Take a look at the digital shelves of the Google Play Store and you’re likely to come across a bevy of so-called zombie apps. These apps typically take the form of a knock-off of a popular game or a sloppy utility that doesn’t quite match its description, and they strategically turn up alongside legitimate apps, which makes them hard to spot if you’re not doing a forensic analysis of reviews while you shop.
This is hardly a new policy for Google, but this push could be the start of a tougher new application of it. As Google spells out in its developer guidelines: “If your app collects and transmits personal or sensitive user data unrelated to functionality described prominently in the app’s listing on Google Play or in the app interface, then prior to the collection and transmission, it must prominently highlight how the user data will be used and have the user provide affirmative consent for such use.”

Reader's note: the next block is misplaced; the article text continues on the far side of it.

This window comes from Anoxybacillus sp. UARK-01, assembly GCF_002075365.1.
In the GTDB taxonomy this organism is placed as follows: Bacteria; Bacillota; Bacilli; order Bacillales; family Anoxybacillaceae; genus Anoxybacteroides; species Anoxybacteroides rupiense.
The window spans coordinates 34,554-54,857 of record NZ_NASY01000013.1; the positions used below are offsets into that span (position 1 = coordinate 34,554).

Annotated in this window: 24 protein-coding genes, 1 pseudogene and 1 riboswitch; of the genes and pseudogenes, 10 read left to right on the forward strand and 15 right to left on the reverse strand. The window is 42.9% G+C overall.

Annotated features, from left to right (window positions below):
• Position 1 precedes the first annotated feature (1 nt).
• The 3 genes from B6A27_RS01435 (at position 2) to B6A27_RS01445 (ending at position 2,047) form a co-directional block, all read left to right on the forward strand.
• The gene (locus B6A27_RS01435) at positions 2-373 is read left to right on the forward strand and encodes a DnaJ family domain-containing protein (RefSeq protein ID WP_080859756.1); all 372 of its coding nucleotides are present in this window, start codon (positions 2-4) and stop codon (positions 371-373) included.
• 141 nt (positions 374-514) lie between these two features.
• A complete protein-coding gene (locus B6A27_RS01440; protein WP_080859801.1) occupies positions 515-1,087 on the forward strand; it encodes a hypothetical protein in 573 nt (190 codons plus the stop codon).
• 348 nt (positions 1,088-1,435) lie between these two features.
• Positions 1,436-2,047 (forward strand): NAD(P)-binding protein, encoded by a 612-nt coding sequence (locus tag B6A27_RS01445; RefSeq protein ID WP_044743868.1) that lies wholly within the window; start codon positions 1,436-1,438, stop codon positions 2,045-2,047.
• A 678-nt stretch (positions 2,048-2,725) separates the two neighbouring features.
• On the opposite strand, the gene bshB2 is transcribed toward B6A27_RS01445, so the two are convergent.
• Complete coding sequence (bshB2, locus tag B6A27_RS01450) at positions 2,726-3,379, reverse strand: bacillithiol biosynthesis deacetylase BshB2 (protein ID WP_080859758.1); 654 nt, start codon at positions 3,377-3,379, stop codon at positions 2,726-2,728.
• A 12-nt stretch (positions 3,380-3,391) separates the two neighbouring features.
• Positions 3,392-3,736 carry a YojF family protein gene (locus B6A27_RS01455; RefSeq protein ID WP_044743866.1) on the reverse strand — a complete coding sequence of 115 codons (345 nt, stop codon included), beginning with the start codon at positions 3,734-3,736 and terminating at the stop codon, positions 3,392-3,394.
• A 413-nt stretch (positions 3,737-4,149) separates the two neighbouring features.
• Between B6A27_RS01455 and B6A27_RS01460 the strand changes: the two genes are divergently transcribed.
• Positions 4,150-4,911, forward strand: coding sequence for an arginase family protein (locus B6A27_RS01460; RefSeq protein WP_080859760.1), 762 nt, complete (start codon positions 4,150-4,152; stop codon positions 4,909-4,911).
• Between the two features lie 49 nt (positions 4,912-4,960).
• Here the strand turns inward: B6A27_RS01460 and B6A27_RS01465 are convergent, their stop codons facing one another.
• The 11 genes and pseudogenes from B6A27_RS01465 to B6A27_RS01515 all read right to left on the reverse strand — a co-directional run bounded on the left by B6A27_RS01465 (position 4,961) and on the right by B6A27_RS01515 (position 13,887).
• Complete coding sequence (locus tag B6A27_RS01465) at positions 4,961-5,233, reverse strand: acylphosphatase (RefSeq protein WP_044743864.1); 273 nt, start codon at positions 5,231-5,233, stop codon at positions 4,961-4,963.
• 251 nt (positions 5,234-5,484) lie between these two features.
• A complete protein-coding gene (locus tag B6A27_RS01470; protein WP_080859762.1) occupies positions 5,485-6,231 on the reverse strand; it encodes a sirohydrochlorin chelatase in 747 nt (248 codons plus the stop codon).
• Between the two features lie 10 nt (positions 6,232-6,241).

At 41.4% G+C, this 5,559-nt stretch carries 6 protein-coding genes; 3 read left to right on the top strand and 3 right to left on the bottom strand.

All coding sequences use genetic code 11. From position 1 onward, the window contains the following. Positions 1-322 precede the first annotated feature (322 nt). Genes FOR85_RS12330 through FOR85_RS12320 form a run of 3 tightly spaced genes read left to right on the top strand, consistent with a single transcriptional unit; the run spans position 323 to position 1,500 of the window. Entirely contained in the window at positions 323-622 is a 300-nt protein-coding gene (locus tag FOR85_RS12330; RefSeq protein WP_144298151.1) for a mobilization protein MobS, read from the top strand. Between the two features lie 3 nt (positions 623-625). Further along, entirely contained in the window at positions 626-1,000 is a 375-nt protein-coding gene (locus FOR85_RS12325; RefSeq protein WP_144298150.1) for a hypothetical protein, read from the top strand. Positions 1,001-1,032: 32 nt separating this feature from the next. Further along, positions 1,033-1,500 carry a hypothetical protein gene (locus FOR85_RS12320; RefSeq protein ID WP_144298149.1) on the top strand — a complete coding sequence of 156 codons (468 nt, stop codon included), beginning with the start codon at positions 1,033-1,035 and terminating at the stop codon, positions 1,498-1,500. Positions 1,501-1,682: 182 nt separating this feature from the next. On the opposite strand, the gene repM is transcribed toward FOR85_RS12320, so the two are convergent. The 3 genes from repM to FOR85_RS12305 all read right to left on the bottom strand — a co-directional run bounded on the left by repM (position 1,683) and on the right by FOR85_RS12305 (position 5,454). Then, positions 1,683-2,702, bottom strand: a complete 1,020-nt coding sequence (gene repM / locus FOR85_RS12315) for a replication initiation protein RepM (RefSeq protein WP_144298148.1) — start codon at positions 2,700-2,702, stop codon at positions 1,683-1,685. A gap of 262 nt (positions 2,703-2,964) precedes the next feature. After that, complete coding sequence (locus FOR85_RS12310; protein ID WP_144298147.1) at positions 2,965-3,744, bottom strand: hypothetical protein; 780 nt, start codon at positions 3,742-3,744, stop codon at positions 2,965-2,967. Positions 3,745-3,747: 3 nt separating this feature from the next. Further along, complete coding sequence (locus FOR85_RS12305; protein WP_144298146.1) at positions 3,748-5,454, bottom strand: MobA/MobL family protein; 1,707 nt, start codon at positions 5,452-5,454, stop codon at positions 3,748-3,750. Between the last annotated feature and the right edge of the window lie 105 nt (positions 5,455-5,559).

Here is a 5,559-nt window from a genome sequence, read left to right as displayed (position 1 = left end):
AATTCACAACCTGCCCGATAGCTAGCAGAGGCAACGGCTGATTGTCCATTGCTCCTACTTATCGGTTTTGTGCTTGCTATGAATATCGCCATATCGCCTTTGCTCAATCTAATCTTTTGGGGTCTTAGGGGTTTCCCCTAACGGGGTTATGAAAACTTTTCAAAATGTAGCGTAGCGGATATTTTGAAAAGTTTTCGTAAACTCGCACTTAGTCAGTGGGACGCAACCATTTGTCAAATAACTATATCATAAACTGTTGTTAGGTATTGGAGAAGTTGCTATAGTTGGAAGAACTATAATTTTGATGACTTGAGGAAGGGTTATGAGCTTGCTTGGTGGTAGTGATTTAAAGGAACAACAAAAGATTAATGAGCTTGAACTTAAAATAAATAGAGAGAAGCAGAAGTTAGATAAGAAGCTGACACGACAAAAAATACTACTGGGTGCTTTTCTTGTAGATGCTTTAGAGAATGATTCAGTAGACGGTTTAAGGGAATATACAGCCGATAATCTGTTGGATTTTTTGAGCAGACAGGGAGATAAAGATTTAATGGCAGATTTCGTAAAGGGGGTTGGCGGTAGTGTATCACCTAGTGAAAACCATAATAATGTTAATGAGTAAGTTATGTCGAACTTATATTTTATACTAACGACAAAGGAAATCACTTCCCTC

Google isn't playing around: Developers and users have long complained about the Play Store’s somewhat lax rules toward letting these types of apps in, and this could be a sign that Google is finally working to clean things up. The Play Store is littered with apps of questionable repute, and many of them have flown under Google’s radar for too long. This move could negatively impact millions of apps, as well as benefit honest developers, but the effect on users will be even greater, enabling them to seek and find legitimate apps rather than cheap imitations. And by tackling the problem from a privacy standpoint, Google is not only cleaning up the Play Store, it’s also recommitting to the security and protection of its users.